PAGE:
Scotland’s life science and technology sectors yesterday hailed a £168 million funding injection from the UK government as a “valuable” boost for speeding up innovation.
UK science minister David Willetts said £10m would go towards Glasgow University’s £58m research facility and imaging suite at the South Glasgow Hospitals Campus.
Further cash for the unit will come from New York-listed Life Technologies, Pebble Appeal and the Wellcome Trust, as well as the university itself.
Willetts, pictured below, also promised £3.5m for business-led projects in the field of “synthetic biology”, which uses engineering techniques to help develop biological devices and systems.
Scott Johnstone, chief executive of the Scottish Lifesciences Association (SLA) trade body, said: “This is great news for an important sector.
“Scotland is well known for innovation in this area and extra funding to promote this is valuable. We welcome the inclusion of business-led funding.”
A £70m “agri-tech catalyst” fund will also be launched to help take agricultural technology ideas across the “valley of death” from the university laboratory into the marketplace.
Julia Brown, senior life sciences director at Scottish Enterprise, said: “Scotland is recognised as one of the world-leading clusters of plant and animal bioscience research.”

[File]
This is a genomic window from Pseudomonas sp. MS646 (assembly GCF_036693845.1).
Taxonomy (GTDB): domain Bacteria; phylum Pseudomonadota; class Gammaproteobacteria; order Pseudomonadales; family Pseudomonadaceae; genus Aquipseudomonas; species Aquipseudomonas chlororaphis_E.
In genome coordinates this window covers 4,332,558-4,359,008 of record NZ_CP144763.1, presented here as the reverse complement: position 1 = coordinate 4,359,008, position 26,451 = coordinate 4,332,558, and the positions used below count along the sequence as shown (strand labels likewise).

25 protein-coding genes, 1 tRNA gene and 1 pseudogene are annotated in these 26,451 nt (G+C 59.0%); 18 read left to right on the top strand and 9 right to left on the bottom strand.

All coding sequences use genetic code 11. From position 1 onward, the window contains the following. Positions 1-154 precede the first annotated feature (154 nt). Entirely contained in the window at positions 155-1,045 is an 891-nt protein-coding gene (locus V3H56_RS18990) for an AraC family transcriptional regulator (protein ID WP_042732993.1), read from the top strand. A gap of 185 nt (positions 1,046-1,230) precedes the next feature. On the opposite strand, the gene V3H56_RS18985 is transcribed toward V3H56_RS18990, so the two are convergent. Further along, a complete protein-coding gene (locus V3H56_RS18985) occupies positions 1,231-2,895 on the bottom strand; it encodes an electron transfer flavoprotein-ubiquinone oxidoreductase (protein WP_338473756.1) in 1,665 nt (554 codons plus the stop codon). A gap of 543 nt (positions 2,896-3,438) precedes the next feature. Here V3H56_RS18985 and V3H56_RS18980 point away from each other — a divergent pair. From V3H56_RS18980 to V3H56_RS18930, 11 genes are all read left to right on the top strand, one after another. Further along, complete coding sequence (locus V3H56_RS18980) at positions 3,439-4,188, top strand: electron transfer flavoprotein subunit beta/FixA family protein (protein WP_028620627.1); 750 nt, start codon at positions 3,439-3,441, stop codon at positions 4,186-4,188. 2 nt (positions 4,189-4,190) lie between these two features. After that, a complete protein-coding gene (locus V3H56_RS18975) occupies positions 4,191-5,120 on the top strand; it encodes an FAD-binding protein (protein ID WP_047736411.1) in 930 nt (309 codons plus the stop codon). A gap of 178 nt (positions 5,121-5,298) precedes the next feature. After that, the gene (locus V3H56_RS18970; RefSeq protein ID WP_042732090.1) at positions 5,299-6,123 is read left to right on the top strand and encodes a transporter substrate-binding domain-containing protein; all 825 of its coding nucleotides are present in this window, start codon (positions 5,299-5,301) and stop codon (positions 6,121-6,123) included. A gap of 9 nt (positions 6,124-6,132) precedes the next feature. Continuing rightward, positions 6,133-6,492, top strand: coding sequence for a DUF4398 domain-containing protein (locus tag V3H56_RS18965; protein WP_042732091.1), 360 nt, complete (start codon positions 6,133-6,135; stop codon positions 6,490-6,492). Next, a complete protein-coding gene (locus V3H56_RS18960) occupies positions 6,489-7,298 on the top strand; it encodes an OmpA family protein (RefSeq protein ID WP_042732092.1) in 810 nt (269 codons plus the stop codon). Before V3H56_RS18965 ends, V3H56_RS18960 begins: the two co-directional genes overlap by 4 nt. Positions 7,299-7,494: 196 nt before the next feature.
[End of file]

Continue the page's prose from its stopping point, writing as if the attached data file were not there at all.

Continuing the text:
She said the agency was looking at ways for research to be translated into commercial opportunities. Brown added: “This fund will be key in helping to do this.”
Two projects to monitor currents in the North Atlantic will receive £44m, while King’s College London will get £15m for a cancer research centre at Guy’s Hospital and Southampton University will get £10m for its engineering facilities. The remaining £34m will go towards a data research network.
News of the investments came as a report from the BioIndustry Association trade body said that the UK has the “strongest bioscience cluster in Europe”. Despite a lack of traditional venture capital funding, British companies raised more than £300m last year, including through licensing deals.
The report’s findings echo a speech made on Wednesday night by finance secretary John Swinney, who revealed the life sciences sector’s contribution to the Scottish economy rose by 9 per cent year-on-year to £960m in 2011, the most recent year for which data is available.
Swinney told an audience of 300 business leaders at the SLA annual dinner that the number of people working in the sector rose by 18 per cent over the same period to 17,300.
He hailed the initial success of the Health Innovation Partnership, which is being run by the SLA for the Scottish Government to bring together NHS Scotland and businesses to develop technology for the healthcare sector. Swinney said: “In only six months, the SLA has already supported 25 companies to establish in-depth links with clinicians.”